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Home BUSINESSS. Korea freezes interest rates at record low for 6 months
Thu, 10 Dec, 2015 07:46:16 PM
FTimes- Xinhua Report Dec. 10
South Korea's central bank on Thursday froze the benchmark interest rate at a record low of 1.5 percent, keeping a wait-and-see stance for six straight months.
     Bank of Korea (BOK) Governor Lee Ju-yeol and six other policy board members decided unanimously to keep the benchmark 7-day repurchase rate on hold at 1.5 percent. The bank lowered it by a quarter percentage point in March and June each to the all-time low.
     The rate decision was in line with market expectations as experts predicted the rate freeze on the back of modest recovery in private consumption and the expected rate hike in the United States.
     The BOK said in a statement that the domestic demand kept, and will keep, a recovery trend though uncertainties are running high in the growth path to the South Korean economy.
     The statement noted that the global economy is expected to keep a modest recovery, but it said that the change in the U.S. monetary policy would increase the global financial market's volatility and weaken growth in emerging economies.
     The U.S. Federal Reserve is scheduled to hold its regular rate-setting meeting next week, widely expected to raise the zero-level policy rate for the first time since the 2008 global financial crisis.
     The U.S. rate hike is feared to trigger foreign funds flow out of emerging economies, including South Korea.
     Massive household debts discouraged the BOK from cutting the policy rate further. The country's household debt is expected to top 1,200 trillion won (1.02 trillion U.S. dollars) within this year.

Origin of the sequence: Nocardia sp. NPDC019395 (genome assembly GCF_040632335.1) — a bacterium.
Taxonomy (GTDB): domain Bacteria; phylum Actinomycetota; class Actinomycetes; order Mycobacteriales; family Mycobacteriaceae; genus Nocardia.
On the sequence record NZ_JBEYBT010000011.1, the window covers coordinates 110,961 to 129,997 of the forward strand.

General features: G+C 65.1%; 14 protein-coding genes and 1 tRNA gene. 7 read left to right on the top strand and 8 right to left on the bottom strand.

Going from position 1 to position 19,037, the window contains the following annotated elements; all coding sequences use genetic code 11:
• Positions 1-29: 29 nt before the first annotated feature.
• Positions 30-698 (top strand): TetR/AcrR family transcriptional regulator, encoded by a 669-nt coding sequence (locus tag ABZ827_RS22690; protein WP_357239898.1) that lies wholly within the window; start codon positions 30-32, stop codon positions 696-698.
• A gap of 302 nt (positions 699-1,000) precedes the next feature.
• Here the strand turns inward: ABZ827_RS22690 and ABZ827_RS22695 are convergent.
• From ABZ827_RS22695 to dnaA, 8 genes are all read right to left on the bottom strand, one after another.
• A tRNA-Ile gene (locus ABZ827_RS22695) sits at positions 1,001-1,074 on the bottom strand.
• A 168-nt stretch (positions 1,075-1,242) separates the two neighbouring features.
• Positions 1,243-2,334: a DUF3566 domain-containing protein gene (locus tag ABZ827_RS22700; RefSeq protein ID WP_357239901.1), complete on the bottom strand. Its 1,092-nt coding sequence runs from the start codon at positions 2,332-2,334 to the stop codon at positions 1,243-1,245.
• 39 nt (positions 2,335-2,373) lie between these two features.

Higher borrowing costs in South Korea would be difficult given slowing exports, which declined 0.6 percent in the third quarter from three months earlier. The exports, which make up about half of the economy, kept a downward trend for 11 months in a row.
     The private consumption, however, posted a recovery thanks to the record-low interest rate and the government's measures to stimulate the economy.
     Retail sales increased for four months through October, and car sales in the domestic market jumped 16.3 percent in November from a year earlier.
     Sales in department stores expanded 17.4 percent in November from a year earlier, and gasoline and diesel sales grew 5.4 percent last month.
     Exports, however, fell 4.7 percent in November from a year ago, with production in the mining and manufacturing industries reducing 1.4 percent in October from the previous month.
     The state-run Korea Development Institute (KDI) lowered its 2016 growth forecast from 3.1 percent to 3.0 percent, while downgrading this year's growth outlook from 3.0 percent to 2.6 percent. 
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